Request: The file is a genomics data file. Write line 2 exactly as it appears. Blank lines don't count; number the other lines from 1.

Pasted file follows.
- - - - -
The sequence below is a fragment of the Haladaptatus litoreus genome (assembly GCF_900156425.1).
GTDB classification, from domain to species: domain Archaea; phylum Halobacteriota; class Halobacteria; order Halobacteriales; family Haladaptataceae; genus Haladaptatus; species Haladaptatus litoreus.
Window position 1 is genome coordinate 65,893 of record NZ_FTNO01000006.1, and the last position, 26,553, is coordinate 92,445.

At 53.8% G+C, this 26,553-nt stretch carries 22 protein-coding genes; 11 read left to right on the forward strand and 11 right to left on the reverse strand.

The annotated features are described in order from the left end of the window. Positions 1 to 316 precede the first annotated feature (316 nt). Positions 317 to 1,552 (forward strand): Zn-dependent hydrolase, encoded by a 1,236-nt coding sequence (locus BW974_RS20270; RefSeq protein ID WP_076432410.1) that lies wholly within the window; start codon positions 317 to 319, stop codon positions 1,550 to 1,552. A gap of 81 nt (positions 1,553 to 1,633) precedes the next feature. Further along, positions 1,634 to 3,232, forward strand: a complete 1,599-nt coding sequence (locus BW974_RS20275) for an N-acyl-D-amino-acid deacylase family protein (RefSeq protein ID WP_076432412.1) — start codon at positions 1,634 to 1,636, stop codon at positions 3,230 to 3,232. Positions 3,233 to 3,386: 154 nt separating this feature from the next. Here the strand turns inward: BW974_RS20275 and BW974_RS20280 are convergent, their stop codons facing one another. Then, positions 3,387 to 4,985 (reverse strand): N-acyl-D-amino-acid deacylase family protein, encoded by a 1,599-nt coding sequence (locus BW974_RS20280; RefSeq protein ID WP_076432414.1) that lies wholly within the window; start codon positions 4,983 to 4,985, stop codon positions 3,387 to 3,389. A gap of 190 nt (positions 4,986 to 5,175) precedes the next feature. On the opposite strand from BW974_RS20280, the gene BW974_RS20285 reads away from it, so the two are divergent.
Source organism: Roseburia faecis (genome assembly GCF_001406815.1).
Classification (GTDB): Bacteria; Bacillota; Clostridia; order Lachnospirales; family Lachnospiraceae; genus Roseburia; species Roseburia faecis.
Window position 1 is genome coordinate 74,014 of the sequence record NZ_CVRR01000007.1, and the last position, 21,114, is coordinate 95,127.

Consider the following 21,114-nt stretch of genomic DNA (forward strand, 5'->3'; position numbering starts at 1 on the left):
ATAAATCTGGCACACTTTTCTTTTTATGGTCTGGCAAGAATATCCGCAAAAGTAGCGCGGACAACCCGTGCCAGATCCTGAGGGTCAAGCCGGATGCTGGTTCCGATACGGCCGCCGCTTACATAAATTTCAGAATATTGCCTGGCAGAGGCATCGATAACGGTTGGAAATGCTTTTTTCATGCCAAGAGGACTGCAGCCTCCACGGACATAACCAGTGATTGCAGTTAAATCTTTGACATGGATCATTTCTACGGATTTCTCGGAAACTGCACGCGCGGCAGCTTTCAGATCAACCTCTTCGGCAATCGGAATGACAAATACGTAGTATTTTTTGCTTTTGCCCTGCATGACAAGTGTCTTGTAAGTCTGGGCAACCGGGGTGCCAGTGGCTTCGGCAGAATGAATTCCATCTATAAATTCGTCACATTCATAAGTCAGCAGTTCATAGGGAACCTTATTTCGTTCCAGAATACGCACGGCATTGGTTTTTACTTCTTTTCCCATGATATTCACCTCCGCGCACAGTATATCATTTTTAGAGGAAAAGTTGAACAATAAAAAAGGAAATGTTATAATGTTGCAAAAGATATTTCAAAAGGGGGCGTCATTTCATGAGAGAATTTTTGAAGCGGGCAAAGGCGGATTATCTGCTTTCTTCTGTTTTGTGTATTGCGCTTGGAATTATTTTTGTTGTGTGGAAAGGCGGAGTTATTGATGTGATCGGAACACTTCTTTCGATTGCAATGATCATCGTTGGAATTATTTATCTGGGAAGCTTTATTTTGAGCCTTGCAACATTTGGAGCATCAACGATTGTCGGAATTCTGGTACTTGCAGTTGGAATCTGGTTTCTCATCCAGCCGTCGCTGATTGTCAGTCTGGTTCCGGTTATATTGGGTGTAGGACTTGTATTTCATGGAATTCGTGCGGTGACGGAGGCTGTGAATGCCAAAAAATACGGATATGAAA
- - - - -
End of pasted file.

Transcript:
GTDB classification, from domain to species: domain Archaea; phylum Halobacteriota; class Halobacteria; order Halobacteriales; family Haladaptataceae; genus Haladaptatus; species Haladaptatus litoreus.